As much as it was a huge success when it was originally released, The Last Of Us is like a fine wine. It ages well, and it stands the test of time: its flavor becoming more robust as time passes. Bringing the same graphical power to the Playstation 4 that it had on the previous console, but redefining them with sharper and cleaner textures, cleaning up many of glitches, and adding tighter gameplay. Of course, as with all other video games, nothing is perfect. There can never be a truly flawless game. But, instead of focusing on the negatives, let’s bring to light what The Last of Us actually manages to pull off flawlessly.
As far as character development goes, the Naughty Dog team knew full and well that your character – Joel, played by the marvelous Troy Baker – is not a hero. He is a man, as breakable and fragile as the rest of us. He has suffered hardships, which add depth and realism to his scars in a way that would make any hardened action hero blush with shame. Over the course of the game, you learn specifically how selfish Joel is to avoid hardship, and how the prospect of smuggling a young girl across the country is more of a burden than a gift. Eventually, you see his wounds ripped open, to bleed fresh, as he faces his demons in a way most video game protagonists cannot handle. Don’t get me wrong, he is not a bad guy, but the old, loving kind Joel is buried underneath violence and loss.
The world of the game is truly a lifeless one. But in having no life, it bleeds artistic, yet haunting atmosphere. Every building is a decadent ruin of what was, ghosts left behind, with nothing but bodies, hollowed out skeletons, clutching documents about how everything went wrong in the blink of an eye. It’s a haunting mirror of what our own society can become at any moment, a testament to loss, sadness, sacrifice, and pain. The Last Of Us truly inspires fear in a such a way that hits your heart. Many times, I found myself scrounging for supplies and ammo desperately, only to have a memory surface from my childhood. Abandoned homes are aesthetic to the point that, even if you have never been there, you feel as if you know the home like the back of your hand. Buildings that once towered and gleamed in the sky are now rotting shells, left to mother nature and the infected.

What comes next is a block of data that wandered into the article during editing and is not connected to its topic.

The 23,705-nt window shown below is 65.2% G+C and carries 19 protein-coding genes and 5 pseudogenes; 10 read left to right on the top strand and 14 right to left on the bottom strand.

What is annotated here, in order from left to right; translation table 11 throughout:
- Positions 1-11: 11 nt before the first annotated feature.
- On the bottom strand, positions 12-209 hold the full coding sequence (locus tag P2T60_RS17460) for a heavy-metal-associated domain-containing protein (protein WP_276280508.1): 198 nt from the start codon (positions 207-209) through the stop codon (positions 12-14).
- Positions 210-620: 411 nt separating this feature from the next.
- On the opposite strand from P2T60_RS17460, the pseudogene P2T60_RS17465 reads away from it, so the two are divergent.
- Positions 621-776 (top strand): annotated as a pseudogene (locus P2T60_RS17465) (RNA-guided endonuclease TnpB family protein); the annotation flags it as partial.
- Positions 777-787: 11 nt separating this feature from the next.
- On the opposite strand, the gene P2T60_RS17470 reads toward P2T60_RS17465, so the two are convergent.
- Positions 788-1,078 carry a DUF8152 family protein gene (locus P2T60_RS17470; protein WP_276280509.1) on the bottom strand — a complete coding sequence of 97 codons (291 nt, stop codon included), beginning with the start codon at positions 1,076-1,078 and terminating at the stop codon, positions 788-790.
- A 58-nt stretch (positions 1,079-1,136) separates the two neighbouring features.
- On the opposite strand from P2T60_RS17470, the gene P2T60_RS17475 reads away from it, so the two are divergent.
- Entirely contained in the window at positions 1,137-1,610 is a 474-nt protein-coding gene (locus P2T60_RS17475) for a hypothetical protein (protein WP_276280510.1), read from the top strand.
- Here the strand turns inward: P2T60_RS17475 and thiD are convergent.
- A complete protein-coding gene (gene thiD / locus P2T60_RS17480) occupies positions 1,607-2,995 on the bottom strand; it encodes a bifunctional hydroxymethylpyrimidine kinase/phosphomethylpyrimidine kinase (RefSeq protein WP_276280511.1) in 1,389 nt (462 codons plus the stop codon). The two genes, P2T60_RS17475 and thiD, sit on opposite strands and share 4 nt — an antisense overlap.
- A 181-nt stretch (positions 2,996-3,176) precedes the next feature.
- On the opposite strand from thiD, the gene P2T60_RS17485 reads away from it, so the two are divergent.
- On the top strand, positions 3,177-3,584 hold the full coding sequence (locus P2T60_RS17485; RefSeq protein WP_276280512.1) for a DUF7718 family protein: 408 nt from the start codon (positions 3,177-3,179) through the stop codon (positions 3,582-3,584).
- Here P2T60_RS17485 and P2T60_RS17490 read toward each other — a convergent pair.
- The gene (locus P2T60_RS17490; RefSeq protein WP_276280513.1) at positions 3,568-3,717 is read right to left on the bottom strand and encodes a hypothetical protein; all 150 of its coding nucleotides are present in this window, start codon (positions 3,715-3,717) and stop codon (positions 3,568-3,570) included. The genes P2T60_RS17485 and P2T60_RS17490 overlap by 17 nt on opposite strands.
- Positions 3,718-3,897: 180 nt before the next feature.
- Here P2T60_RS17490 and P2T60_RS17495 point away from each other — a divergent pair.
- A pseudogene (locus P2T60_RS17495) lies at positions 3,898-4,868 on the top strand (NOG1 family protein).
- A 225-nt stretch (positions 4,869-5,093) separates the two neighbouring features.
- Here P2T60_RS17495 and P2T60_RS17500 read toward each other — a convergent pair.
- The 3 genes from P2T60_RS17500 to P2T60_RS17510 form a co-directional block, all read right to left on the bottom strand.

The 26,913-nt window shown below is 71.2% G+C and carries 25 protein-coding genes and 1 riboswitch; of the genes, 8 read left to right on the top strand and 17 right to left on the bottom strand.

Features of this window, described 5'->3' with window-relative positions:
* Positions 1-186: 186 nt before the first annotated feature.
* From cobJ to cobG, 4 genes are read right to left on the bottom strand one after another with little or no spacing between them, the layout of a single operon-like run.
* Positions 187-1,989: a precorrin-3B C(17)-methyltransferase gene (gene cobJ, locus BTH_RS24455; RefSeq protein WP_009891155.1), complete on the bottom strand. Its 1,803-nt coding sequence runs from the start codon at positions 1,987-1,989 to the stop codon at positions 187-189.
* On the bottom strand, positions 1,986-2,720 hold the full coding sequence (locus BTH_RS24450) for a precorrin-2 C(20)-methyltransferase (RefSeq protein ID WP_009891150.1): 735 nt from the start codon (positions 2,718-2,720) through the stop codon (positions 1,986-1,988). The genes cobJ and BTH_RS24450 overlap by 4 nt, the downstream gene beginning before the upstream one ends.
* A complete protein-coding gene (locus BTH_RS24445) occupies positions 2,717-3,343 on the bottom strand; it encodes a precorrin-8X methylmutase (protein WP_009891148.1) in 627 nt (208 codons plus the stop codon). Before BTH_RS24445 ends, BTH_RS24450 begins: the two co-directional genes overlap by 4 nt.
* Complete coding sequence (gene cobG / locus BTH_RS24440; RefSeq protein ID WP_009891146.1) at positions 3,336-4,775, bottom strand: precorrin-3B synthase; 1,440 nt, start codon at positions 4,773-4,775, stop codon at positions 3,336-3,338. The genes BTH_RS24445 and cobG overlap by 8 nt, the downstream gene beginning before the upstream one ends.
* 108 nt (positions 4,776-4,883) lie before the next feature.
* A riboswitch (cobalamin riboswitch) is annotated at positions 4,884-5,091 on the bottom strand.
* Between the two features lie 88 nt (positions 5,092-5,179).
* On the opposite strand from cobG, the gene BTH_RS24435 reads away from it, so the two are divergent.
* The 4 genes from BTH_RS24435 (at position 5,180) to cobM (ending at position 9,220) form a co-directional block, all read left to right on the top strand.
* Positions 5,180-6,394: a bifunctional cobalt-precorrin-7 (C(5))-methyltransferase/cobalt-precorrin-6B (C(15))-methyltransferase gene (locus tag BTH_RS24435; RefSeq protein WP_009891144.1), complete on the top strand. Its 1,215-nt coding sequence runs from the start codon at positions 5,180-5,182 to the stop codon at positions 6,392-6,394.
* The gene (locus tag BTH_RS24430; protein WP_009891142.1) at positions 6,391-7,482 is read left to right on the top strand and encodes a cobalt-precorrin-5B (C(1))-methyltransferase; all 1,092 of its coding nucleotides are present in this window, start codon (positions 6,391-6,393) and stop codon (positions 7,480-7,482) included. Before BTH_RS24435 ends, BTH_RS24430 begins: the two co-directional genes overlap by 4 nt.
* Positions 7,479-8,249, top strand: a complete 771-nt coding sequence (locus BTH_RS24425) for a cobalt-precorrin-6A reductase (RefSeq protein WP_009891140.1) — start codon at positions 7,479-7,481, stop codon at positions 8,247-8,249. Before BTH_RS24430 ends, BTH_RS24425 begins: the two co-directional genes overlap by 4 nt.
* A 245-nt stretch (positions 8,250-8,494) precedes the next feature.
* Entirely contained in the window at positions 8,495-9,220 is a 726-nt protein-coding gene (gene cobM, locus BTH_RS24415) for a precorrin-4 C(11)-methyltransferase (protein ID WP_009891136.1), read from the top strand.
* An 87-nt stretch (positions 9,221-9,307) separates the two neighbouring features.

The Last Of Us harkens back to the days of true survival horror where every round counts. Finding yourself staring down the barrel of a rifle with no ammo as enemies twist and sprint wildly towards you is truly tense and unnerving. Melee weapons break after a handful of strikes, and sometimes, your fists can place you in even greater danger, forcing you into rough, button mashing grapples, where one slip means an instant death. The Last Of Us is unforgiving in its combat on harder difficulties, but playing through on the easier modes is just as much of a challenge. The infected are always faster than your aim. A special breed of blind infected, call Clickers, fill the air with horrifying Ju-On/Grudge imitation throat noises, forcing you into uncomfortable and unnerving stealth sequences. Human opponents can unload rifles on you in the blink of an eye, and the world is aged to the point where cover crumbles easily after a few well aimed rounds, both for you and the other scavengers you encounter.
Overall, The Last Of Us truly is a refreshing, albeit horrifying glimpse into a potential plant-zombie hybrid future, where hope balances on a thin line and a handful of bullets. If your looking for more drama and heart in your zombies, than just mindless slaughter and action, look no further than this one. You will cry, you will laugh, but you will also be amazed at the integrity of the human heart and body, if only you survive to be one of The Last Of Us.